Having been associated with such illustrious figures of the occult & art underground as Jack Parsons (to whom she was married), L. Ron Hubbard, Kenneth Anger, Wallace Berman & Aleister Crowley himself, it's impossible for Cameron to reveal herself simply as an artist, discarding the Stygian mystique that whorls around her. Harrington allows for the myth & the menace & presents this strange muse as nothing short of a demiurge, an ether-dweller captured for ten fleeting worshipful minutes among her creations, those dazzling spirographs of hers in which are embedded intricate otherworldly foci resourcefully cobbled from William Blake, Jean Cocteau, Odilon Redon & Aubrey Beardsley.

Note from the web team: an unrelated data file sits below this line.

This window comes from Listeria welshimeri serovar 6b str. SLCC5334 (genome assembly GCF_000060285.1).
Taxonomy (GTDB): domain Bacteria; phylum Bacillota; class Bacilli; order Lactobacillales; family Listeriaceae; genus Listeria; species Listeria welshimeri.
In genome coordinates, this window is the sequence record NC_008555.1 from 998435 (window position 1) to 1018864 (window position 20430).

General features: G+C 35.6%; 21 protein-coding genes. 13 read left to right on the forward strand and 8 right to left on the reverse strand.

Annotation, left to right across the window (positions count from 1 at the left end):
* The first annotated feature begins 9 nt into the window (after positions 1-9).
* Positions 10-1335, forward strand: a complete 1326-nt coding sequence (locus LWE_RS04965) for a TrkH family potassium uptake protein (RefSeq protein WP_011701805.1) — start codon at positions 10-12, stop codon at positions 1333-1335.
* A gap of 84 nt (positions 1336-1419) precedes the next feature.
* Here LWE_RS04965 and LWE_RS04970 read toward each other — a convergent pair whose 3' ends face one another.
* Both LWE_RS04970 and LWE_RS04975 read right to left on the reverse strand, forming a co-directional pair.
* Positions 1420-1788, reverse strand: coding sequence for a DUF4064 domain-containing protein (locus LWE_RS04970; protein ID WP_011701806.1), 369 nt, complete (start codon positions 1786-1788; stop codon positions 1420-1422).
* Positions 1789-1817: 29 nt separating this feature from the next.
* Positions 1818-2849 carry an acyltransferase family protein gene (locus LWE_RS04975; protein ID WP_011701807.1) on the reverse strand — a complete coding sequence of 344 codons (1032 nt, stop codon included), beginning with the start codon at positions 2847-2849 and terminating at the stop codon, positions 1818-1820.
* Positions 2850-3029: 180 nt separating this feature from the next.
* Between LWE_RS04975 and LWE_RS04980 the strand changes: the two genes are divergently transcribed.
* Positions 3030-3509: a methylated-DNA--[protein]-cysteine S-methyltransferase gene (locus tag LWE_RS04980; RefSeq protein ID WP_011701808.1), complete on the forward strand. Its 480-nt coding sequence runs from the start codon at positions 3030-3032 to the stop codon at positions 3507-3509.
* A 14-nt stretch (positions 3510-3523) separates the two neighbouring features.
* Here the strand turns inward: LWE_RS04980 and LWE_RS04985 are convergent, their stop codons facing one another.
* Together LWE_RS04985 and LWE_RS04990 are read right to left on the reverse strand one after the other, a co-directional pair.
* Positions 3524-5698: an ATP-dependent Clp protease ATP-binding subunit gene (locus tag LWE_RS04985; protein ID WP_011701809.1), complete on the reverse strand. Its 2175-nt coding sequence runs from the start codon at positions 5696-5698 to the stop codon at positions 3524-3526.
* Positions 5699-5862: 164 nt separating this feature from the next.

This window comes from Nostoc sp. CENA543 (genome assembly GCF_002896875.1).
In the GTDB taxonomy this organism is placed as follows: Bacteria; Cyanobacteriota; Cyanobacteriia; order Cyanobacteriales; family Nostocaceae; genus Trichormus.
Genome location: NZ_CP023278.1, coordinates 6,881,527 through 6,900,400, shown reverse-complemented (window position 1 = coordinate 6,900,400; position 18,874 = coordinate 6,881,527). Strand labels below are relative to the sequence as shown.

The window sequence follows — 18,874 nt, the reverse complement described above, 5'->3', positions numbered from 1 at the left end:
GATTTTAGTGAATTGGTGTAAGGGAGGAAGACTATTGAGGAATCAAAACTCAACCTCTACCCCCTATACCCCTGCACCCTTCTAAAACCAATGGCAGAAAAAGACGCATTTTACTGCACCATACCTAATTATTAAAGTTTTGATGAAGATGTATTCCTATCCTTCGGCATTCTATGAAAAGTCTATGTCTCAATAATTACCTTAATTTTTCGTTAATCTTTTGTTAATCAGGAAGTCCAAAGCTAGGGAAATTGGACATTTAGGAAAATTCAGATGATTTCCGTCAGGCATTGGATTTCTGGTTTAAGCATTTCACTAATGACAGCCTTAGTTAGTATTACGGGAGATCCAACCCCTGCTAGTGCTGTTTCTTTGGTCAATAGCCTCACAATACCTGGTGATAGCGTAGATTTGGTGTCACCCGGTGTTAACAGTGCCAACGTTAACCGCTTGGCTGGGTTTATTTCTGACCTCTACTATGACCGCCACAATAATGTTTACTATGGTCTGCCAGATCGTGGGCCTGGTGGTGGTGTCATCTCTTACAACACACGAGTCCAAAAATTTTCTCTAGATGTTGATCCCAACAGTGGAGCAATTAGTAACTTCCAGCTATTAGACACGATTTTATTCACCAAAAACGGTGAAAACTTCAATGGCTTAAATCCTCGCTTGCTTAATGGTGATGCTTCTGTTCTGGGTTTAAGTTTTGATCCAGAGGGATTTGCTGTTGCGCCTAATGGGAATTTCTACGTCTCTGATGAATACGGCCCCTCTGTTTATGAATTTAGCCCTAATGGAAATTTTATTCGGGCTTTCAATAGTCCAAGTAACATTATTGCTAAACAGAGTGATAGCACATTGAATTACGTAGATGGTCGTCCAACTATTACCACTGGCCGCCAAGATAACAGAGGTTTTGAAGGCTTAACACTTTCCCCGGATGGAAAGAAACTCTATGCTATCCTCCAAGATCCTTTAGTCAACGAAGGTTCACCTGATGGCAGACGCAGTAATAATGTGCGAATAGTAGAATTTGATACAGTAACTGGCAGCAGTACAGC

While The Wormwood Star has often been described as a short documentary about Cameron's artwork, The Scarlet Woman's face, hands, feet, hair, eyes & mouth take up considerably more screen-time than her work. It's a wise choice on Harrington's part. Hers is a face & body so accustomed to the mantle of dubious 20th Century divinity that anyone with even a journeyman's appreciation of the occult will be fascinated by the tableaux vivant in which she is evocatively distilled & the colorful esoterica Harrington sets in magical orbit around her.